Since September 2010, this blog has recorded the journey of this middle-aged man as I attempt to listen to all the music in my CD collection. CDs revisited in their entirety from start to finish - no skipping tracks, no shuffle. CDs only - no vinyl, no tapes, no downloads. And just as CD technology (and the album format itself) becomes obsolete. I'm no music critic, just a music junkie with too much time on my hands.

Saturday, February 25, 2017

The Durutti Column - A Night In New York (1987)



From the label's website:
“Divine, celestial music, perfect for walking along a deserted neon lit street.”-NME UK

The Durutti Column formed at the height of the punk explosion in the middle of 1978 in Manchester, England. They took their name from an anarchist brigade in the Spanish Civil War of the 1930’s. Quickly grabbed up by Factory Records UK for a series of records and national gigs, they were in reality antithetical to what was going on in punk at the time. They were essentially a lyrical ethereal romantic guitar driven band, likened by some to King Crimson. A Night in New York was originally released by ROIR as a cassette-only release in 1987. It has been one of the most requested titles from our catalog.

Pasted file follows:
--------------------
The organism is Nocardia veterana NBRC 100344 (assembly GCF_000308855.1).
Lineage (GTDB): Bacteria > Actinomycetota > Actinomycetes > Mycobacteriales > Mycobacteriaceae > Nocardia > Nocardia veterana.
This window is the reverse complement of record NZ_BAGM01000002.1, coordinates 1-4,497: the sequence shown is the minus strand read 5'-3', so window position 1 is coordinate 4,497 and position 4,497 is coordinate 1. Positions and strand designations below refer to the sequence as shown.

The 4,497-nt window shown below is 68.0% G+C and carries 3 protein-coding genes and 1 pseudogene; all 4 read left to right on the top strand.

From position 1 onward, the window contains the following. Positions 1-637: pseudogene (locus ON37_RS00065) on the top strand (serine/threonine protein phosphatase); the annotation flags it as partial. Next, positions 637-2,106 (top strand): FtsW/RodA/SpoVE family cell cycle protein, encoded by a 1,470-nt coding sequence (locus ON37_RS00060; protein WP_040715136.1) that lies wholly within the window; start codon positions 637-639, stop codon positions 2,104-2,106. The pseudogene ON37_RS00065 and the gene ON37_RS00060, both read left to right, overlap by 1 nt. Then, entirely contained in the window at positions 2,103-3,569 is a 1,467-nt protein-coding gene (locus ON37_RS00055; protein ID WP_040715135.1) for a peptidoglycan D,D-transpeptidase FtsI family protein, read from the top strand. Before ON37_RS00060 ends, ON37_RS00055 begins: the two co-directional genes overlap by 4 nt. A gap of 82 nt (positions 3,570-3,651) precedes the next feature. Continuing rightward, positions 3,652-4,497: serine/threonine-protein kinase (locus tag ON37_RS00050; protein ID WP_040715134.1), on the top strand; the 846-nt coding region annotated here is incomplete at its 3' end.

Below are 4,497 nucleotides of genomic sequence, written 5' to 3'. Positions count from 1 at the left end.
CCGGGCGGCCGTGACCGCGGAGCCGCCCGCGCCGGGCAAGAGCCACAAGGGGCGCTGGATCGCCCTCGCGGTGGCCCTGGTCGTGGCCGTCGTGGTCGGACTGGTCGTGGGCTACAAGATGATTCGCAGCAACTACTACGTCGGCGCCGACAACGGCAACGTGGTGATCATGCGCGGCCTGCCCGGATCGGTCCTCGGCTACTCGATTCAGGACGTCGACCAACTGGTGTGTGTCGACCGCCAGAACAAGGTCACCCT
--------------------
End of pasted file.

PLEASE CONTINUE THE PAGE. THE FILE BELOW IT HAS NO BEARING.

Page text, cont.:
Note: the 1987 cassette was released with the title "Live at the Bottom Line New York" and was changed for this CD release. I wasn't listening to this in '87, but maybe the B from D was.



I had heard of the group plenty when reading about Factory stuff, but had never heard them until I picked up this CD from a used bin last year. The NME quote describes the music perfectly. I'm not hearing any post-punk, it's more post-prog/avant-garde with sequencers and drum machines. In any case, this is music that requires multiple listenings.

Peak on the US Billboard Top 200 chart: Did not chart

Tracks: 12 tracks, 61 minutes. At this point, I'm liking Arpeggiator, Miss Haymes, For Mother, and Jacqueline. Vini Reilly's vocals aren't for me, so I'm tempted to skip the last three tracks here, but all the instrumental cuts (tracks 1-9) are hypnotic and fascinating and I'm mesmerized.

Personal Memory Associated with this CD: None

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